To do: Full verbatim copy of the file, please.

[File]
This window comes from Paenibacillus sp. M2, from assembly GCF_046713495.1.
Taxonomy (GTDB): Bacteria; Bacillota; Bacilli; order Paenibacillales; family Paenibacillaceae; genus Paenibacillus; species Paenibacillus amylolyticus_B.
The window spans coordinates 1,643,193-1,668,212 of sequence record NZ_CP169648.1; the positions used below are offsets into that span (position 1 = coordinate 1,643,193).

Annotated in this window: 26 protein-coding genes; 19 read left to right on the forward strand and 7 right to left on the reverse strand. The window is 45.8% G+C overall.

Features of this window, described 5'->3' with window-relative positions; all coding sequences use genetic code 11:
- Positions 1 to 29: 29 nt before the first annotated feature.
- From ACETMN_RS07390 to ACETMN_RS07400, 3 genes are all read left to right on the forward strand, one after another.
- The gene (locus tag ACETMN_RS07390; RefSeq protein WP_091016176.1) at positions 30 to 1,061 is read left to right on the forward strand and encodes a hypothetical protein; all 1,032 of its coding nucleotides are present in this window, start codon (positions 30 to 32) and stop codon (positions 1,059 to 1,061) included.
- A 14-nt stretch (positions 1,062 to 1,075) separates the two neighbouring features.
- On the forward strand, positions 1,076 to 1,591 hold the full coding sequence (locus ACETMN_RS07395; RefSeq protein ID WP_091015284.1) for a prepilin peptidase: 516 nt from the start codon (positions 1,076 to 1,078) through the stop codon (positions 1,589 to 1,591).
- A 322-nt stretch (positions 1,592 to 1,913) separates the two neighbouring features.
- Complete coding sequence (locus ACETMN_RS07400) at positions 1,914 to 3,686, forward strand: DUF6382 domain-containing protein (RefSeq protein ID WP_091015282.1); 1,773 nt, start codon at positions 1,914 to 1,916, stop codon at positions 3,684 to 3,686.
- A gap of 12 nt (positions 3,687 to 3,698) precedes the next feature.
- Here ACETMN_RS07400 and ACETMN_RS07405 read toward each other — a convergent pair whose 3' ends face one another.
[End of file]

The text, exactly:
This window comes from Paenibacillus sp. M2, from assembly GCF_046713495.1.
Taxonomy (GTDB): Bacteria; Bacillota; Bacilli; order Paenibacillales; family Paenibacillaceae; genus Paenibacillus; species Paenibacillus amylolyticus_B.
The window spans coordinates 1,643,193-1,668,212 of sequence record NZ_CP169648.1; the positions used below are offsets into that span (position 1 = coordinate 1,643,193).

Annotated in this window: 26 protein-coding genes; 19 read left to right on the forward strand and 7 right to left on the reverse strand. The window is 45.8% G+C overall.

Features of this window, described 5'->3' with window-relative positions; all coding sequences use genetic code 11:
- Positions 1 to 29: 29 nt before the first annotated feature.
- From ACETMN_RS07390 to ACETMN_RS07400, 3 genes are all read left to right on the forward strand, one after another.
- The gene (locus tag ACETMN_RS07390; RefSeq protein WP_091016176.1) at positions 30 to 1,061 is read left to right on the forward strand and encodes a hypothetical protein; all 1,032 of its coding nucleotides are present in this window, start codon (positions 30 to 32) and stop codon (positions 1,059 to 1,061) included.
- A 14-nt stretch (positions 1,062 to 1,075) separates the two neighbouring features.
- On the forward strand, positions 1,076 to 1,591 hold the full coding sequence (locus ACETMN_RS07395; RefSeq protein ID WP_091015284.1) for a prepilin peptidase: 516 nt from the start codon (positions 1,076 to 1,078) through the stop codon (positions 1,589 to 1,591).
- A 322-nt stretch (positions 1,592 to 1,913) separates the two neighbouring features.
- Complete coding sequence (locus ACETMN_RS07400) at positions 1,914 to 3,686, forward strand: DUF6382 domain-containing protein (RefSeq protein ID WP_091015282.1); 1,773 nt, start codon at positions 1,914 to 1,916, stop codon at positions 3,684 to 3,686.
- A gap of 12 nt (positions 3,687 to 3,698) precedes the next feature.
- Here ACETMN_RS07400 and ACETMN_RS07405 read toward each other — a convergent pair whose 3' ends face one another.